It would be another divide-and-conquer thing going as the rest of the family would be going out to Glacier Point and back while Mom and I went to Carlon Falls. And as much as Mom wasn’t looking forward to additional physical challenges after the Chilnualna Falls hike, there was no way we could fit in this excursion tomorrow morning before going home.
The drive into the valley took quite a bit of time, and there was quite a bit of traffic at all the major lookouts and pullouts in addition to drivers not using the turnouts to let faster drivers pass. At the Southside Drive, they had this thing going where the right lane was prohibited to private vehicles to let shuttles have that lane.
There was some $280 fine for clogging up the right lane.
I had never seen this instituted before, but it must be a mechanism to alleviate the traffic and congestion of Yosemite Valley on the Summer weekends. After all, we hardly ever visit Yosemite Valley this late in the year.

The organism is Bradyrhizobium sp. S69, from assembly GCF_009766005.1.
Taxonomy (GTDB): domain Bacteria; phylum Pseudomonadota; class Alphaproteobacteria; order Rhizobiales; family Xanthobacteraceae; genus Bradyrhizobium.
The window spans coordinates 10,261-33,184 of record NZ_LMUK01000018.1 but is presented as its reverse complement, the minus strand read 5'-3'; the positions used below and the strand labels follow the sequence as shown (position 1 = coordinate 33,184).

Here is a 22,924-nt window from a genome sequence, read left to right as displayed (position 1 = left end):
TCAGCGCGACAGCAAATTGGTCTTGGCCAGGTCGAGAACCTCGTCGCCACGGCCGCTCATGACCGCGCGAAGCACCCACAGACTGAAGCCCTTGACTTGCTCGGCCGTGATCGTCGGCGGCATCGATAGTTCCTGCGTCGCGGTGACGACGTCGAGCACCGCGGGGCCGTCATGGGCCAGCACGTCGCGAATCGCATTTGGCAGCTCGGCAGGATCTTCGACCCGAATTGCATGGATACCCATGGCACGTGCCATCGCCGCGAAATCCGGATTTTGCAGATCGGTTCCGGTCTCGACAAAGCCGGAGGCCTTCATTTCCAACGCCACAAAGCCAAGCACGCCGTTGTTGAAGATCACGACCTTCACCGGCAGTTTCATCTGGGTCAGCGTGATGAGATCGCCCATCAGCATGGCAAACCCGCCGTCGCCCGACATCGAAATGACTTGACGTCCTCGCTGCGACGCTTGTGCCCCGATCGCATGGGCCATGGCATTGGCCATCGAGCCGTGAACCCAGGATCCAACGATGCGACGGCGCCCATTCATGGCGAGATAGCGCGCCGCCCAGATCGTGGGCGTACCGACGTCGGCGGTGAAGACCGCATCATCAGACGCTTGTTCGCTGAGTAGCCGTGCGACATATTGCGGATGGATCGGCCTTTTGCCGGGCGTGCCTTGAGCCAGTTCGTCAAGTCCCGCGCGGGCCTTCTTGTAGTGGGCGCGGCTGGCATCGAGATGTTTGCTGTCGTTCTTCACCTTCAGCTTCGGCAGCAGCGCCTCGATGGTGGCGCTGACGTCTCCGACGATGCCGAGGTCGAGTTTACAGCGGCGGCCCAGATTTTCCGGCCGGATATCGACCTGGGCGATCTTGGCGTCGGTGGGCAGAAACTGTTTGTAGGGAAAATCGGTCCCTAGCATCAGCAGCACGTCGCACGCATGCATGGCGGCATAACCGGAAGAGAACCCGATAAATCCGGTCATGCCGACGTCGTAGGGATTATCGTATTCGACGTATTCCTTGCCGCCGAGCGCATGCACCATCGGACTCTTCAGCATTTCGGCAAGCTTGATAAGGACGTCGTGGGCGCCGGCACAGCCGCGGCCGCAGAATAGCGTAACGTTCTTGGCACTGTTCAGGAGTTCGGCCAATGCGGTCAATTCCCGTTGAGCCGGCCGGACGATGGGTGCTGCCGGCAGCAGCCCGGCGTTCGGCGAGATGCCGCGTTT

Eventually, we then followed the Northside Drive, where the left lane that was unpaved was actually open for traffic. Then, when we headed up on the Big Oak Flat Road, we noticed that the gate for the Hwy 140 was also still closed due to the landslide that happened earlier in the week.
The drive up to Crane Flat and then the Big Oak Flat Entrance was pretty uneventful though we did see a handful of cars get traffic tickets from rangers playing the role of CHP apparently. At the entrance (or exit gate), the employee checked our pass on the way out, which we were prepared for, and then we promptly got back onto the familiar Evergreen Road where after a mile on the road was the familiar bridge by the Carlon Day Use Area and Carlon Falls Trailhead.